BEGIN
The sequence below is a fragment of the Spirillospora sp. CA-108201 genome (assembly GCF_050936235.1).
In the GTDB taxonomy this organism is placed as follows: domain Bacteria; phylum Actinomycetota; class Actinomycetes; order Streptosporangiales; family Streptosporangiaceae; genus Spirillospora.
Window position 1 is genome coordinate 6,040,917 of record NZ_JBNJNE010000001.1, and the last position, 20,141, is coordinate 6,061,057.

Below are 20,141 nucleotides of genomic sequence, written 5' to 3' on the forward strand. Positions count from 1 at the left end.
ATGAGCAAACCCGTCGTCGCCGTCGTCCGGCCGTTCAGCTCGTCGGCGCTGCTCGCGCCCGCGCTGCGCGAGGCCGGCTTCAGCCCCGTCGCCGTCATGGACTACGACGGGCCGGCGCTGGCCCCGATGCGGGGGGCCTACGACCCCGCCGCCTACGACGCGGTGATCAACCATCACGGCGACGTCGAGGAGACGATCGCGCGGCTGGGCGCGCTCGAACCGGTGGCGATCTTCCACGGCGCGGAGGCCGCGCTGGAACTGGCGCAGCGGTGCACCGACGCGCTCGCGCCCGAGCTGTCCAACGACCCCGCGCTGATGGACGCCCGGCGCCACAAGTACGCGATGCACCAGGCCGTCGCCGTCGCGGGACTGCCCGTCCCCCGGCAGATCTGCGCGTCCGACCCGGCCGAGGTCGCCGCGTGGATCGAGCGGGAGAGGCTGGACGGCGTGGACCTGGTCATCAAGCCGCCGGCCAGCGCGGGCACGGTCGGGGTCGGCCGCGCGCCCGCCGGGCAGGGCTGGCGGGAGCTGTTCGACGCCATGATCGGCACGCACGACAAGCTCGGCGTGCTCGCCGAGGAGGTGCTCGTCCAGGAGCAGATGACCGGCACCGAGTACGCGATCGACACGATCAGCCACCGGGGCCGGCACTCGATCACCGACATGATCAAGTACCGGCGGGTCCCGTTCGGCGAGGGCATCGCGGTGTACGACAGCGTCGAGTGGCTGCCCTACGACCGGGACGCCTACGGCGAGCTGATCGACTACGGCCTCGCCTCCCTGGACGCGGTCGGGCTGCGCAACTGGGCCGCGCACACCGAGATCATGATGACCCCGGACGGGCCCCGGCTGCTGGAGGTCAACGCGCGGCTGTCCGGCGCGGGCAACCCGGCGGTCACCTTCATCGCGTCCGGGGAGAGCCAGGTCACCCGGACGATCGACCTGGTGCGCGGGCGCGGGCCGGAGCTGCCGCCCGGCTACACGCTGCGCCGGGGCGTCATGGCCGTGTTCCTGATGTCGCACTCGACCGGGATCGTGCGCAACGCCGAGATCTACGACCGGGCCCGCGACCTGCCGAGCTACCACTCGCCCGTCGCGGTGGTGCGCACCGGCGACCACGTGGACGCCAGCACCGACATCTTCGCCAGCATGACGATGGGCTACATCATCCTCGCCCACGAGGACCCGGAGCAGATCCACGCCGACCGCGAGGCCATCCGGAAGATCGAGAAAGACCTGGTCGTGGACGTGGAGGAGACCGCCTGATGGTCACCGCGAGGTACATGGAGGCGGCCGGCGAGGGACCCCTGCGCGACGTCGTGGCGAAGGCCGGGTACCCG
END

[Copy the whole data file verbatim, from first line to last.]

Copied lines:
The sequence below is a fragment of the Spirillospora sp. CA-108201 genome (assembly GCF_050936235.1).
In the GTDB taxonomy this organism is placed as follows: domain Bacteria; phylum Actinomycetota; class Actinomycetes; order Streptosporangiales; family Streptosporangiaceae; genus Spirillospora.
Window position 1 is genome coordinate 6,040,917 of record NZ_JBNJNE010000001.1, and the last position, 20,141, is coordinate 6,061,057.

Below are 20,141 nucleotides of genomic sequence, written 5' to 3' on the forward strand. Positions count from 1 at the left end.
ATGAGCAAACCCGTCGTCGCCGTCGTCCGGCCGTTCAGCTCGTCGGCGCTGCTCGCGCCCGCGCTGCGCGAGGCCGGCTTCAGCCCCGTCGCCGTCATGGACTACGACGGGCCGGCGCTGGCCCCGATGCGGGGGGCCTACGACCCCGCCGCCTACGACGCGGTGATCAACCATCACGGCGACGTCGAGGAGACGATCGCGCGGCTGGGCGCGCTCGAACCGGTGGCGATCTTCCACGGCGCGGAGGCCGCGCTGGAACTGGCGCAGCGGTGCACCGACGCGCTCGCGCCCGAGCTGTCCAACGACCCCGCGCTGATGGACGCCCGGCGCCACAAGTACGCGATGCACCAGGCCGTCGCCGTCGCGGGACTGCCCGTCCCCCGGCAGATCTGCGCGTCCGACCCGGCCGAGGTCGCCGCGTGGATCGAGCGGGAGAGGCTGGACGGCGTGGACCTGGTCATCAAGCCGCCGGCCAGCGCGGGCACGGTCGGGGTCGGCCGCGCGCCCGCCGGGCAGGGCTGGCGGGAGCTGTTCGACGCCATGATCGGCACGCACGACAAGCTCGGCGTGCTCGCCGAGGAGGTGCTCGTCCAGGAGCAGATGACCGGCACCGAGTACGCGATCGACACGATCAGCCACCGGGGCCGGCACTCGATCACCGACATGATCAAGTACCGGCGGGTCCCGTTCGGCGAGGGCATCGCGGTGTACGACAGCGTCGAGTGGCTGCCCTACGACCGGGACGCCTACGGCGAGCTGATCGACTACGGCCTCGCCTCCCTGGACGCGGTCGGGCTGCGCAACTGGGCCGCGCACACCGAGATCATGATGACCCCGGACGGGCCCCGGCTGCTGGAGGTCAACGCGCGGCTGTCCGGCGCGGGCAACCCGGCGGTCACCTTCATCGCGTCCGGGGAGAGCCAGGTCACCCGGACGATCGACCTGGTGCGCGGGCGCGGGCCGGAGCTGCCGCCCGGCTACACGCTGCGCCGGGGCGTCATGGCCGTGTTCCTGATGTCGCACTCGACCGGGATCGTGCGCAACGCCGAGATCTACGACCGGGCCCGCGACCTGCCGAGCTACCACTCGCCCGTCGCGGTGGTGCGCACCGGCGACCACGTGGACGCCAGCACCGACATCTTCGCCAGCATGACGATGGGCTACATCATCCTCGCCCACGAGGACCCGGAGCAGATCCACGCCGACCGCGAGGCCATCCGGAAGATCGAGAAAGACCTGGTCGTGGACGTGGAGGAGACCGCCTGATGGTCACCGCGAGGTACATGGAGGCGGCCGGCGAGGGACCCCTGCGCGACGTCGTGGCGAAGGCCGGGTACCCG